Although B.C. has begun its COVID-19 immunization program, British Columbians will need to continue on with health measures for many more months ahead, particularly as the province is continuing its efforts to reduce high case numbers and transmissions.
The first vaccinations began in the province yesterday (December 15), starting with healthcare workers before expanding to other frontline workers and vulnerable populations in the coming months.
However, B.C. provincial health officer Dr. Bonnie Henry has previously explained that vaccinations won’t have any impact upon transmission levels for the first few months. In addition, immunization for British Columbians who aren’t part of vulnerable populations won’t begin for several months.
What’s more, B.C. experienced its most fatal weekend this past week when 49 deaths were reported from December 11 to 14.
Consequently, the province is boosting its enforcement measures.
At a news conference on December 15, Premier John Horgan said that B.C. has been more successful than its neighbours in reducing case numbers. He pointed out that Alberta had 7,000 more cases than B.C. over the past week.
Nonetheless, he said that B.C.’s case numbers remain “unacceptably high”.
Although both Horgan and Henry have said that the province has flattened its curve, Henry had pointed out at a briefing earlier this week that, despite reductions in specific areas, overall numbers have not yet decreased.
In addition, she had mentioned that they are continuing to see parties and gatherings in the B.C. Interior, which remains a problem.
Yesterday, Interior Health announced that a community cluster involving at least 60 cases has developed at Big White Ski Resort in Kelowna, linked to “shared housing”, “large households, and social gatherings”.
At yesterday’s news conference Horgan reminded everyone that preventative health measures need to be continued, as the province continues to attempt to lower case numbers and transmission rates.
“Right now, we all need to mask up in indoor public spaces and not gather with anyone outside our household, and today's expanded enforcement measures will help us change behaviours and bend the curve of infections back down,” Horgan said.
B.C. announced that it will expand ticket enforcement and workplace safety measures.
B.C. Public Safety Minister and Solicitor General Mike Farnworth is directing ICBC, which collects ticket fines for the provincial government, to eliminate its reminder period (of up to a year before the overdue account is sent to collections) and instead send unpaid files directly to collections when the initial 30-day payment or dispute period ends, or an offender is found guilty in court.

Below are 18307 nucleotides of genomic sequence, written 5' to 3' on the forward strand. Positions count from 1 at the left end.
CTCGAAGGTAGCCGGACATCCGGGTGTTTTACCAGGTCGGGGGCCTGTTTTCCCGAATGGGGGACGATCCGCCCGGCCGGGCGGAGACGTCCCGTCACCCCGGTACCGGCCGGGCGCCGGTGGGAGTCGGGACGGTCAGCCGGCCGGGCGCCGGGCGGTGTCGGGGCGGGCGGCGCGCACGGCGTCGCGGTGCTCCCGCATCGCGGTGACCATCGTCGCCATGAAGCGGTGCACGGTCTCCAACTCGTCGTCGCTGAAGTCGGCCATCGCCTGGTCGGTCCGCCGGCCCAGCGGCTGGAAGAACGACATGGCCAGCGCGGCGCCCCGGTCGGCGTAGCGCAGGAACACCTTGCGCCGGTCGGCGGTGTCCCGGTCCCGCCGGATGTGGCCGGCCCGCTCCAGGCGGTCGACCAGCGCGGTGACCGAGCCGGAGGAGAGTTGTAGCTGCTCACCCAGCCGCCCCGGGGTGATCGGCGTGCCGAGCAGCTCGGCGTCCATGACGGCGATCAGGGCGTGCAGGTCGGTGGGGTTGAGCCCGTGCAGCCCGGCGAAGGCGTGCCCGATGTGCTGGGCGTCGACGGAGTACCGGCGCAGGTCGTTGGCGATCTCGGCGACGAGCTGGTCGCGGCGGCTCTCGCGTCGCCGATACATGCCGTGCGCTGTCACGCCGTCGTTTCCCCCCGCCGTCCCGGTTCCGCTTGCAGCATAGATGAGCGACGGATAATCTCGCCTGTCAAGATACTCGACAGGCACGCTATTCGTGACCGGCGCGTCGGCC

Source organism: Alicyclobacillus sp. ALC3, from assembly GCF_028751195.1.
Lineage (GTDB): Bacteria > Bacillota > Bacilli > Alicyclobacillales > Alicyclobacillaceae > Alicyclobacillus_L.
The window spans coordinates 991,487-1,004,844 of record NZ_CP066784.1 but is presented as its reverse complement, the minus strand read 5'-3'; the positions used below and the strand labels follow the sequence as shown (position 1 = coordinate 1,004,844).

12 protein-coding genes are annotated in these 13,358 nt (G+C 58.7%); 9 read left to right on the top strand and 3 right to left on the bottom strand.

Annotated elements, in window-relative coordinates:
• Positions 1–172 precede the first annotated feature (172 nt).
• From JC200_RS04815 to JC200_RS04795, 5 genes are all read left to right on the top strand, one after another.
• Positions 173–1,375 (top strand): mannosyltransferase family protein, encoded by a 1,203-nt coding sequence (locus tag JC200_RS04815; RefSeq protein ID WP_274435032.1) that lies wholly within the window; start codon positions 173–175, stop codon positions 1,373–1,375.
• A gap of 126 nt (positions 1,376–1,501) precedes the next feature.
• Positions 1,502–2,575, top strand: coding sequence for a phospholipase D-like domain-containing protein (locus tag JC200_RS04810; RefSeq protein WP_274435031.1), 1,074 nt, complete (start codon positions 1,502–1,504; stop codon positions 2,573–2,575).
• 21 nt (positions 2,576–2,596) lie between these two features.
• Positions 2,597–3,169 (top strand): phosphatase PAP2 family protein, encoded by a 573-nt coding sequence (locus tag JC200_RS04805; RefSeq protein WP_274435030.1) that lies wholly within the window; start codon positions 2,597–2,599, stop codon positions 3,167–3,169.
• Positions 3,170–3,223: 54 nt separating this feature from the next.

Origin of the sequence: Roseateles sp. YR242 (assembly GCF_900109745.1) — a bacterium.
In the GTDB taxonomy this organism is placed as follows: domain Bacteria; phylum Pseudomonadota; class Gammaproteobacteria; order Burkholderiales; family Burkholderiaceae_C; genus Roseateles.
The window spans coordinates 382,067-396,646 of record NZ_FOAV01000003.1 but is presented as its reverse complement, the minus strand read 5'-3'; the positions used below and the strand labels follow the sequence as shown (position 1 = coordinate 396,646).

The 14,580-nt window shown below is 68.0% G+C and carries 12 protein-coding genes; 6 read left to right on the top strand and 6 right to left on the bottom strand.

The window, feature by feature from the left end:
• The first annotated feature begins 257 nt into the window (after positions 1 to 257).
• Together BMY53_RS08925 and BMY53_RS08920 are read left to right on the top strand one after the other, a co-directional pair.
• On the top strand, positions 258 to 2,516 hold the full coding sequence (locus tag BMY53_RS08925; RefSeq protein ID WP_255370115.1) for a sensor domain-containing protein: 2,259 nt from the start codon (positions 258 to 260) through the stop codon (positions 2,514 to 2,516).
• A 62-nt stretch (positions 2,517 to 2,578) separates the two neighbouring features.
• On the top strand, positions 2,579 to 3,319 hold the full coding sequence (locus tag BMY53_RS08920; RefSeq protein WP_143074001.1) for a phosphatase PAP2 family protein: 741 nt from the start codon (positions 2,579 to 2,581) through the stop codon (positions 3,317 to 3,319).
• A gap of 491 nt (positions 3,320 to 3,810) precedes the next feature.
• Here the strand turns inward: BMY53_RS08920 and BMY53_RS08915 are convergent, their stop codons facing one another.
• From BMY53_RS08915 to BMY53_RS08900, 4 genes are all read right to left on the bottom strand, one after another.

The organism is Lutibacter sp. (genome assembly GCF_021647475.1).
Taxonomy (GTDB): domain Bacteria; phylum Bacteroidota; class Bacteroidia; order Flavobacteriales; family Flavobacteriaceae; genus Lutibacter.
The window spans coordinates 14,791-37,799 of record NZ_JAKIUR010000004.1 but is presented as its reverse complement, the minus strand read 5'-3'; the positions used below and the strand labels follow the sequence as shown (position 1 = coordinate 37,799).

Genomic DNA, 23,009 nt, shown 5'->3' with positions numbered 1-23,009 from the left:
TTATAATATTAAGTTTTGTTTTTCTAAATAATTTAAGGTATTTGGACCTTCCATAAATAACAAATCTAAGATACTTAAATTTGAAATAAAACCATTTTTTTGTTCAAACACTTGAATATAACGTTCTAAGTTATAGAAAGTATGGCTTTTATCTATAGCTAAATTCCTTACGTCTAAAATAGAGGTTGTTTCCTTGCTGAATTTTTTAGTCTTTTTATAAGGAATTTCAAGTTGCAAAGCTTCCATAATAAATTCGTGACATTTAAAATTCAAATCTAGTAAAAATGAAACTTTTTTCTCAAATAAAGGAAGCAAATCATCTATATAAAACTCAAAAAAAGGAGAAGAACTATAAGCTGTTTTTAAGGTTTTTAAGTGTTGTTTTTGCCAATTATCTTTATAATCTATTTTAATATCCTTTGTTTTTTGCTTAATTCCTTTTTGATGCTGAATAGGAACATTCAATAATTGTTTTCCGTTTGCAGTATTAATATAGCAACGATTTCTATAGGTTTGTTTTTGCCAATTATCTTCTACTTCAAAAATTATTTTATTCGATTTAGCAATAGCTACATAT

In addition, the Province is asking WorkSafeBC to reduce virtual checks for workplaces inspections and instead conduct more inspections in person, particularly for sectors where transmission is occurring.
Labour Minister Harry Bains said this shift will help to prevent future outbreaks.
Furthermore, Farnworth has asked gaming investigators, conservation officers, community safety unit inspectors, and liquor and cannabis inspectors to actively support police and increase COVID-19 enforcement during their duties or when in public places.
"Provincial enforcement officers can already issue violation tickets, but we want to increase the use of the tools available to them,” Farnworth said in a news release. “This will put more boots on the ground to actively enforce Emergency Program Act orders and better ensure we can penalize those who insist on putting their own selfishness above public health.”
From August 21 to December 14, officers have issued a total of 290 violation tickets, including:
- 45 fines of $2,300 to owners or organizers for gatherings and events;
- 21 tickets of $2,300 for violating food and liquor health orders for premises;
- 224 fines of $230 to individuals who refused to comply with direction from law enforcement.
In addition, police have also issued 72 tickets to individuals who violated the Federal Quarantine Act, for a total of $78,500 in fines since the start of the pandemic.
For particularly egregious contraventions or repeat offenders, police can recommend charges and courts can impose additional penalties, including fines and jail time.
Anyone who is seeking to report non-emergency contraventions of mask or gathering orders is asked to contact local government bylaw offices. Those who are unable to reach a local bylaw office can contact the non-emergency line of local police departments. If someone becomes threatening or abusive in response to requests to wear a mask, police should be called.